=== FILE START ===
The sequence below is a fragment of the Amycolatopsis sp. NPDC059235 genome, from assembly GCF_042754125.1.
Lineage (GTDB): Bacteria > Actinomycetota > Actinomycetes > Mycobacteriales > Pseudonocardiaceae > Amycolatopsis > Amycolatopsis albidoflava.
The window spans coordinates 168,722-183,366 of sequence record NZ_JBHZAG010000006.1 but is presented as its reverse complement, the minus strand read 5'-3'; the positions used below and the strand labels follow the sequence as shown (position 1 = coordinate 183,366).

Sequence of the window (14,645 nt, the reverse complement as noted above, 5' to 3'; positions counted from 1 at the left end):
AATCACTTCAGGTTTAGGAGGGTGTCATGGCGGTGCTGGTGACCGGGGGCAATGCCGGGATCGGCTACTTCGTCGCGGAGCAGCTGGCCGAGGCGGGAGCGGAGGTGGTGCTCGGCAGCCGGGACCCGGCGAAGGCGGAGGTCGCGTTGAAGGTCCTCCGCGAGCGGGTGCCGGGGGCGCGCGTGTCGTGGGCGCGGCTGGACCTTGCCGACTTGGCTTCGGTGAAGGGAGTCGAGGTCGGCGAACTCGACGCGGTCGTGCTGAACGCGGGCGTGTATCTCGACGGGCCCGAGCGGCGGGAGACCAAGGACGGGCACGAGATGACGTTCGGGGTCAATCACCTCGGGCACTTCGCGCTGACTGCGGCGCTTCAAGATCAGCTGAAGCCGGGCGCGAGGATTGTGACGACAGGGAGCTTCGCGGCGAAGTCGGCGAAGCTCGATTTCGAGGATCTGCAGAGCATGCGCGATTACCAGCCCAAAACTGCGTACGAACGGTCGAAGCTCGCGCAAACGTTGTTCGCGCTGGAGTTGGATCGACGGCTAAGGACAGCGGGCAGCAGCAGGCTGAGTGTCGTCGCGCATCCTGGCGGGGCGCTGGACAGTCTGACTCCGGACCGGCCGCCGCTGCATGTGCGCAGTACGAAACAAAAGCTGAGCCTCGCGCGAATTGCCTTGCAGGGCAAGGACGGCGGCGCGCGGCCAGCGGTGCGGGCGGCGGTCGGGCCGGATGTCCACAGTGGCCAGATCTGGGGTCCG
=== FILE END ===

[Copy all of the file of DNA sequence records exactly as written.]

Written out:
The sequence below is a fragment of the Amycolatopsis sp. NPDC059235 genome, from assembly GCF_042754125.1.
Lineage (GTDB): Bacteria > Actinomycetota > Actinomycetes > Mycobacteriales > Pseudonocardiaceae > Amycolatopsis > Amycolatopsis albidoflava.
The window spans coordinates 168,722-183,366 of sequence record NZ_JBHZAG010000006.1 but is presented as its reverse complement, the minus strand read 5'-3'; the positions used below and the strand labels follow the sequence as shown (position 1 = coordinate 183,366).

Sequence of the window (14,645 nt, the reverse complement as noted above, 5' to 3'; positions counted from 1 at the left end):
AATCACTTCAGGTTTAGGAGGGTGTCATGGCGGTGCTGGTGACCGGGGGCAATGCCGGGATCGGCTACTTCGTCGCGGAGCAGCTGGCCGAGGCGGGAGCGGAGGTGGTGCTCGGCAGCCGGGACCCGGCGAAGGCGGAGGTCGCGTTGAAGGTCCTCCGCGAGCGGGTGCCGGGGGCGCGCGTGTCGTGGGCGCGGCTGGACCTTGCCGACTTGGCTTCGGTGAAGGGAGTCGAGGTCGGCGAACTCGACGCGGTCGTGCTGAACGCGGGCGTGTATCTCGACGGGCCCGAGCGGCGGGAGACCAAGGACGGGCACGAGATGACGTTCGGGGTCAATCACCTCGGGCACTTCGCGCTGACTGCGGCGCTTCAAGATCAGCTGAAGCCGGGCGCGAGGATTGTGACGACAGGGAGCTTCGCGGCGAAGTCGGCGAAGCTCGATTTCGAGGATCTGCAGAGCATGCGCGATTACCAGCCCAAAACTGCGTACGAACGGTCGAAGCTCGCGCAAACGTTGTTCGCGCTGGAGTTGGATCGACGGCTAAGGACAGCGGGCAGCAGCAGGCTGAGTGTCGTCGCGCATCCTGGCGGGGCGCTGGACAGTCTGACTCCGGACCGGCCGCCGCTGCATGTGCGCAGTACGAAACAAAAGCTGAGCCTCGCGCGAATTGCCTTGCAGGGCAAGGACGGCGGCGCGCGGCCAGCGGTGCGGGCGGCGGTCGGGCCGGATGTCCACAGTGGCCAGATCTGGGGTCCG